“Murder Ballad” stars, from left, are Christa Holbrook, Dillon Porter, Aba Kiser and Greg Stone. (Diane Urbani de la Paz/for Peninsula Daily News)

“Murder Ballad” stars, from left, are Christa Holbrook, Dillon Porter, Aba Kiser and Greg Stone. (Diane Urbani de la Paz/for Peninsula Daily News)

‘Murder Ballad’ tale of the bartender, the poet and the woman torn

PORT TOWNSEND — Here’s a woman who wants both the hot sun and the wide blue sky. Sara, she of the leather jacket and soft voice, craves daily passion and abiding love.

This being the 21st century, of course, Sara also must rise to at least three sets of social standards: Be sexy, be a good mom and lean in to career success. Oh, and stay true to yourself.

Enter Tom and Michael. Both want the good life. Both want Sara.

This triangle, in fact a rectangle when you add the ultra-sultry narrator, seethes around you from the moment of arrival at the Key City Playhouse.

The place is transformed into a bar, replete with beer, wine and billiards, for “Murder Ballad,” the rock opera headed into its final weekend. Director Denise Winter chose this work by Julia Jordan and Juliana Nash, which played off-Broadway in New York City, because she felt it ideal for Key City.

Since opening in early June, performances have been selling out at the Key City Playhouse, 419 Washington St.

Winter said seats at the final five shows are about 50 percent spoken for. “Ballad” begins at 7:30 p.m. Thursday through this Sunday with two shows Saturday at 2:30 p.m. and 7:30 p.m. Doors open one hour before showtime.

Tickets are $20 to $24 at keycitypublictheatre.org or 360-385-5278 (KCPT).

This is an immersive, cabaret-style show. You, audience member, can come have a drink, shoot some pool or just relax at the onstage bar while the band warms up.

“Ballad” is a tight ship: four cast members, four musicians. They revolve around Aba Kiser, the Port Townsend singer-songwriter, who portrays Sara in all her hyperkinetic glory. She came to New York City be a rock star, and soon she leads the wild life with Tom, her hot bartender boyfriend (Dillon Porter).

But maybe there’s something else out there, something soulful.

This something else comes in the form of Michael, played by Seattle actor Greg Stone. He seems to offer the stability and family life Sara didn’t think she deserved.

Together Sara and Michael, who has a Ph.D. in poetry and is studying for an MBA, build a brand-new life. They marry and have a little girl.

But this show is titled “Murder Ballad,” and it’s time to hold on to your cabaret table and be ready for a lot of rocking and rolling.

“Time reveals,” said Kiser, “that Sara is not the poster example of a mom. She has trouble juggling the mundane details of everyday life, though she loves her daughter dearly.”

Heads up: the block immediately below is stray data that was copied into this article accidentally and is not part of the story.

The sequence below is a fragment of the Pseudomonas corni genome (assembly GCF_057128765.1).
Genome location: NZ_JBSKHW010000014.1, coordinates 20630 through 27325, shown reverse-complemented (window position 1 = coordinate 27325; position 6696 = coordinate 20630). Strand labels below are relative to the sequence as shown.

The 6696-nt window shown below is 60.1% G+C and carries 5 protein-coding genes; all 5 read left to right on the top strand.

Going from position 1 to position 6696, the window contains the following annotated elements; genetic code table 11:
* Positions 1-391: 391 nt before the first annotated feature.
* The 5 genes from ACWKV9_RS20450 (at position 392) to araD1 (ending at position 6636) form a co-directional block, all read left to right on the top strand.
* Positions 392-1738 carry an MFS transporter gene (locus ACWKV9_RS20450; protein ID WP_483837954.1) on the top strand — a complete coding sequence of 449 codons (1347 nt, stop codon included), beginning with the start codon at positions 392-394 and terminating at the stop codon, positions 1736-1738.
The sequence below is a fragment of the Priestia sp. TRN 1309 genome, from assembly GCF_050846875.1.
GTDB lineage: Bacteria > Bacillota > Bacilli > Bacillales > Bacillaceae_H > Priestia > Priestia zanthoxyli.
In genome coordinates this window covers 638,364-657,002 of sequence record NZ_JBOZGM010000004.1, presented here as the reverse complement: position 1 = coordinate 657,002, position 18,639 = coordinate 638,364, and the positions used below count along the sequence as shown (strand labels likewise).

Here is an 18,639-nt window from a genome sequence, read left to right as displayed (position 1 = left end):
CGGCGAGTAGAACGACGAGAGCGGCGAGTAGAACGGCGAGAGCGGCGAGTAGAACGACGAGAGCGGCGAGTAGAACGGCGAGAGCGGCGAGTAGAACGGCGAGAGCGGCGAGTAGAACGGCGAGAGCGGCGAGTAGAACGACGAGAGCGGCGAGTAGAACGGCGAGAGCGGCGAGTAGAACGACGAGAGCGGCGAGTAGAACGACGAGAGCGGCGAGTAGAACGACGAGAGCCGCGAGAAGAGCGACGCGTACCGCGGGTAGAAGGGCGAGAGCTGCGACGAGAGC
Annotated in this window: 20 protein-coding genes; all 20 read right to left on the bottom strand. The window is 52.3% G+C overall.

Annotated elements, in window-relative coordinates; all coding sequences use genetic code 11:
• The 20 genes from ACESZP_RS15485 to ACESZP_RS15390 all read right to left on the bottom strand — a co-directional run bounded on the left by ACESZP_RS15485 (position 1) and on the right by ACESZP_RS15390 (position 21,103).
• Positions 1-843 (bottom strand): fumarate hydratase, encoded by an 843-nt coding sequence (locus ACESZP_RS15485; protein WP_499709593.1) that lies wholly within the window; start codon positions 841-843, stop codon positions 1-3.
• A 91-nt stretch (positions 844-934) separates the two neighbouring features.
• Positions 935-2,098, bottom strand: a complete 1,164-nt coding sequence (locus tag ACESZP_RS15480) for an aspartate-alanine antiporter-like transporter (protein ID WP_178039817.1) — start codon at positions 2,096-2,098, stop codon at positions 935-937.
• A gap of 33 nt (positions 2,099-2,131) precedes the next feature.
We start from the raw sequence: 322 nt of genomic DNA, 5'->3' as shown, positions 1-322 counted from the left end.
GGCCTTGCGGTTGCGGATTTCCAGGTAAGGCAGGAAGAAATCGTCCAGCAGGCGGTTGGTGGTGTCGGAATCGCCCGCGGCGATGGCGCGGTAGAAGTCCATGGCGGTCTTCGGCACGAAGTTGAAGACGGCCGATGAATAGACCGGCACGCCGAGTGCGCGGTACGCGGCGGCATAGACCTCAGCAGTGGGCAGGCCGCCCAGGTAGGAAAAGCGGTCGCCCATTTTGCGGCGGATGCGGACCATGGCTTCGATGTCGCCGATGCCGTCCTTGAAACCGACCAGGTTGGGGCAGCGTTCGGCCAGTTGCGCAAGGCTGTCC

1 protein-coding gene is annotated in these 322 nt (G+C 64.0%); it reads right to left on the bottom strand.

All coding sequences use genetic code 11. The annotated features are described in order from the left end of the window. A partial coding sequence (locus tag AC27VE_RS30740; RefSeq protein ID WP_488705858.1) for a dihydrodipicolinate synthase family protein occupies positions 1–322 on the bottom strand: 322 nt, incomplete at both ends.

At this point, Sara doesn’t know who she really is. She’s become unrecognizable.

So she calls an old friend.

And finds herself in his arms.

It turns out that while Sara and Tom were apart, he changed his life, too. He now owns a bar. He’s on a trajectory of his own.

Stone, for his part as Michael, was appearing in “The Secret Garden” at Seattle’s 5th Avenue Theatre when Winter phoned about “Murder Ballad.”

A friend, seeing a strange look on his face, told Stone: “Do it. Challenge yourself.”

Staying emotionally available and vulnerable, dealing with infidelity: tough, he says. But Stone is loving this role, the cast and what he believes is a cathartic experience for audience members.

So we have the triangle, hurtling through space toward we know not where. We also have the Narrator, played by Christa Holbrook, giving commentary from her place at the bar.

This observer, Holbrook says, weaves herself in and out of each scene, taking the audience by the hand through the ballad. It is a deeply personal story, shot through with the characters’ vulnerabilities, desires — and with the undercurrent provided by the four-piece rock band.

Linda Dowdell, the performer, composer and arranger transplanted some years ago from New York City to the North Olympic Peninsula, leads the band, standing at her double-rack keyboard. She takes us through some 40 numbers in this sung-through, 80-minute show.

Every night, Dowdell can scarcely wait to see the effect “Murder Ballad” has on the audience.

“They are so captivated,” she says. “They never move.”

“I like how raw and gritty and real the story is … so close to the bone,” added Winter. People will recognize themselves and their loved ones in it, she believes.

Winter promises, too, that the unfolding story will defy your expectations.

“There is an audible aha! moment,” she said, adding that people who have seen the show haven’t been giving anything away to those who’ve yet to attend. The spoiler issue, Winter said, “is self-managed.”

Holbrook, who has worked with Winter and Dowdell a number of times, said “Murder Ballad” is another thing altogether.

“In this collaboration,” she said, “they really let their hair down.”

________

Diane Urbani de la Paz is a freelance writer and photographer living in Port Angeles who also writes a column for the Peninsula Daily News.

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